|—||T.S. Eliot (via peterthewebslingerparker)|
Rare annotated first edition of Harry Potter and the Philosopher’s Stone by J.K. Rowling
"…in this profession it’s a long walk between drinks." - Truman Capote
[N.B.: map drawn by an editor at W.W. Norton for a pub crawl for new sales representatives and it was too good not to share. The White Horse Tavern was a favorite of Dylan Thomas, Kettle of Fish a home away from home to many Beat poets.]
When do *we* get to go, Norton?!?
|—||Lewis Carroll, Alice in Wonderland (via bookmania)|
Zadie Smith on her upcoming science-fiction novel in the London Evening Standard. Yes, you read that correctly, and her quote made me laugh. I have never found her one for plot, and that has been her strength and weakness, IMO. (via cloudunbound)
My literary crush is writing sci-fi. Hotness has just achieved critical levels.
For more of this morning’s roundup, click here.
House of Leaves - Kinetic Text
Eventual book club selection of the Word Virus Book Club. I’m simultaneously excited and scared.
Homilius recommended this book to me during my sophomore year in high school. I read it in an 18 hour marathon, and it became one of my all time favorites. It might be time for a reread.
She imagines him imagining her. This is her salvation.
In spirit she walks the city, traces its labyrinths, its dingy mazes: each assignation, each rendezvous, each door and stair and bed. What he said, what she said, what they did, what they did then. Even the times they argued, fought, parted, agonized, rejoined. How they’d loved to cut themselves on each other, taste their own blood. We were ruinous together, she thinks. But how else can we live, these days, except in the midst of ruin?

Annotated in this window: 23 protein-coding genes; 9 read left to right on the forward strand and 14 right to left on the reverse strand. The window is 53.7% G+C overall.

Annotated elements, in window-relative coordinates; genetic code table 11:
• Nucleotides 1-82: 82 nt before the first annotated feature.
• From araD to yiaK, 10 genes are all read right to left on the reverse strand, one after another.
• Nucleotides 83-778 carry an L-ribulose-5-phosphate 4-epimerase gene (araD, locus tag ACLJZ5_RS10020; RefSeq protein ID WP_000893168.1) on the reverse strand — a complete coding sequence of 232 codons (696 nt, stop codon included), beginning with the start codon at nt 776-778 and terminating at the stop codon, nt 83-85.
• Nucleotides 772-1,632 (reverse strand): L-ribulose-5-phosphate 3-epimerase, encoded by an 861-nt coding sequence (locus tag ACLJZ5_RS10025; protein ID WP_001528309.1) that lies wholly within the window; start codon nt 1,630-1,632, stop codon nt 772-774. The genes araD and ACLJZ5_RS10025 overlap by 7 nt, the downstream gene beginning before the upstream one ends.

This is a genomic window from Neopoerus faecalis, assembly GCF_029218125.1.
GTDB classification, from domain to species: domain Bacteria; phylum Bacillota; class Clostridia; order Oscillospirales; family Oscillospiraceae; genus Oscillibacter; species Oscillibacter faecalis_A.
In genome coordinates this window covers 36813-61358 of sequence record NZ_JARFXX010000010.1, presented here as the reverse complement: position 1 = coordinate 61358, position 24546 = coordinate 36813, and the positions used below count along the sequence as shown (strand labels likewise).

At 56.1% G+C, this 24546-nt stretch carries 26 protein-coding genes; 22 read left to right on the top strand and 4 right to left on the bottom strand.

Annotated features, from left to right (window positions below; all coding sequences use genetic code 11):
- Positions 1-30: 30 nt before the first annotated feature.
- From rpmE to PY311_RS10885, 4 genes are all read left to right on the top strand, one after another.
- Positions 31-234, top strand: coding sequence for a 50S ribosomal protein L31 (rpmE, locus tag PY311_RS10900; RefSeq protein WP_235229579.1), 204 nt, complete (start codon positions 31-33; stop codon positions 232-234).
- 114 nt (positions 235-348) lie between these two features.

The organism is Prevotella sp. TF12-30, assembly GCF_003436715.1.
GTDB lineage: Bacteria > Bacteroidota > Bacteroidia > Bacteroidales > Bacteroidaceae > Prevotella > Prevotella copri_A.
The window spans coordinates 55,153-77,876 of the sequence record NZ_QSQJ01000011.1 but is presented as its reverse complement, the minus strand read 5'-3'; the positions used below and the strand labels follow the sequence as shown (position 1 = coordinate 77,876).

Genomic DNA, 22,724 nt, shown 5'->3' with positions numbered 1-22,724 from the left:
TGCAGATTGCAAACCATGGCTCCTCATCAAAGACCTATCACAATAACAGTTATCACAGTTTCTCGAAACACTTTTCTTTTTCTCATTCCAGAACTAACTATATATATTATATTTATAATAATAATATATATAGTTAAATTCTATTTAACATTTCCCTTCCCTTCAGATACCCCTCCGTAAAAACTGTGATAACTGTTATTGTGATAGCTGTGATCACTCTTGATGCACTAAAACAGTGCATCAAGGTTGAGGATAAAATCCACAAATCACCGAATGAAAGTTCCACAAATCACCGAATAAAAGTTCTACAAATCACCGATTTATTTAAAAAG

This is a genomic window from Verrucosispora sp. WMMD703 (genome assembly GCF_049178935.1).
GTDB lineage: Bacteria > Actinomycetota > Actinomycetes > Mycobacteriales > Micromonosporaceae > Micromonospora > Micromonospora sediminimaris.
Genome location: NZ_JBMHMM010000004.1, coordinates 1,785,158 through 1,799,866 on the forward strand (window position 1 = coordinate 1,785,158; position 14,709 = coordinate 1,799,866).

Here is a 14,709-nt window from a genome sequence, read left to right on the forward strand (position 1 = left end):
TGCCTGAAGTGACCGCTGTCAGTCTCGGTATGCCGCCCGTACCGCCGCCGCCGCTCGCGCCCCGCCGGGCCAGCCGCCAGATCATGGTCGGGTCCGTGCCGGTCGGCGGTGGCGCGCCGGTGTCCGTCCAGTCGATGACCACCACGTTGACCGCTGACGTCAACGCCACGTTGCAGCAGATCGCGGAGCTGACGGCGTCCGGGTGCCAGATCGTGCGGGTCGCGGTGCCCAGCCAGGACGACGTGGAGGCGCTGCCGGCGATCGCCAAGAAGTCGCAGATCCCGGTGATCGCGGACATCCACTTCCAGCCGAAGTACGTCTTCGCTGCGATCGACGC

Sometimes she wants to put a match to him, have done with him; finish with that endless, useless longing. At the very least, daily time and the entropy of her own body should take care of it — wear her thread-bare, wear her out, erase that place in her brain. But no exorcism has been enough, nor has she tried very hard at it. Exorcism is not what she wants. She wants that terrified bliss, like falling out of an airplane by mistake. She wants his famished look.
|—||Margaret Atwood, The Blind Assassin (via jaimelannister)|
My father rediscovered one of his favorite books from high school this past weekend, while cleaning. It’s a collection of poetry, short stories, thoughts, essays, and one act plays by Woody Allen, published in 1972. The title is a play on Emily Dickinson’s “Hope is a thing with feathers.” It begins:
A BRIEF, BUT HELPFUL, GUIDE TO CIVIL DISOBEDIENCE….
‘In perpetuating a revolution, there are two
requirements: someone or something to
revolt against and someone to actually
show up and do the revolting. Dress is
usually casual and both parties may be